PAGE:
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what is "the rule of twentieth-century concurrent experience"?

The most isolated was Mrs. Paul Mellon, a gentle patrician who watched over the executive mansion's Rose Garden at the President's request. Bunny Mellon was in the British West Indies. She had gone down to confer with the architect of a new estate she was building. Conditions were primitive, communications were by runner. There were no telephones on the island, and no telegraph. American radio stations were out of range. A rising storm was about to ground the nearest commercial airline. Yet even Bunny Mellon could not escape the rule of twentieth-century concurrent experience. Her radio set could pick up French-language broadcasts from Martinique, which could relay Paris bulletins. And as a Mellon she had her own private plane and pilots in New York.

For learning: English
Base language: English
Category: Language



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    Best Answer - Chosen by the Asker
    Sorry I missed this one. I had to go to sleep!

    Okay. So... "Concurrent" means "happening at the same tims for many people" or something to that effect. The part of the book you're reading right now is, according to your other posts, talking about the difference in communication and transportation between the 1800s and 1900s.

    It's using this situation as an anecdote to stress just how much more connected the world became in the 1900s. A woman on an island who would otherwise be completely isolated managed to still pick up radio broadcasts from France, and she had a private plane. Basically, if she was living in the 1800s, none of this would be possible. But she is instead almost FORCED to remain connected with the world regardless of how many obstacles are in her way.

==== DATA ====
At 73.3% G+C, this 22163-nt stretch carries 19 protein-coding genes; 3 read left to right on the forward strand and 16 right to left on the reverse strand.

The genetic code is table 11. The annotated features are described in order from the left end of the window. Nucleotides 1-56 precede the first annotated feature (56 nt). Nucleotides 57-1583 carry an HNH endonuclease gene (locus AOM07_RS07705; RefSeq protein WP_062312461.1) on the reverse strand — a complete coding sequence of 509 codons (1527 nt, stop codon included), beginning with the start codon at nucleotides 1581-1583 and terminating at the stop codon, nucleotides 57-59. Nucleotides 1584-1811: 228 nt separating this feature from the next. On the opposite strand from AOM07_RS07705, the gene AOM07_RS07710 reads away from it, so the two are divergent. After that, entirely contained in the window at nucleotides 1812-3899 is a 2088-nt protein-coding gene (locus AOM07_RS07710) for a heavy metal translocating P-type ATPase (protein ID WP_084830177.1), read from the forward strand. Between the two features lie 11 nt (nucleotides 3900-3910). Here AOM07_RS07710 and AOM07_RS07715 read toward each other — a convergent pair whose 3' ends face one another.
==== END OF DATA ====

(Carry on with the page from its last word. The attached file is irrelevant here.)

The passage is thus further establishing that there is a "rule" in the 1900s that all experiences are connected and instantaneous, and it is showing that even the most isolated individual is not an exception to that rule; Mrs. Mellon could not escape the reality that everything in her world was intertwined, including her little island mansion.

    In fewer words, it means that in the 1900s, it became a fact of nature that people everywhere could be sharing experiences instantly, regardless of how isolated they were.

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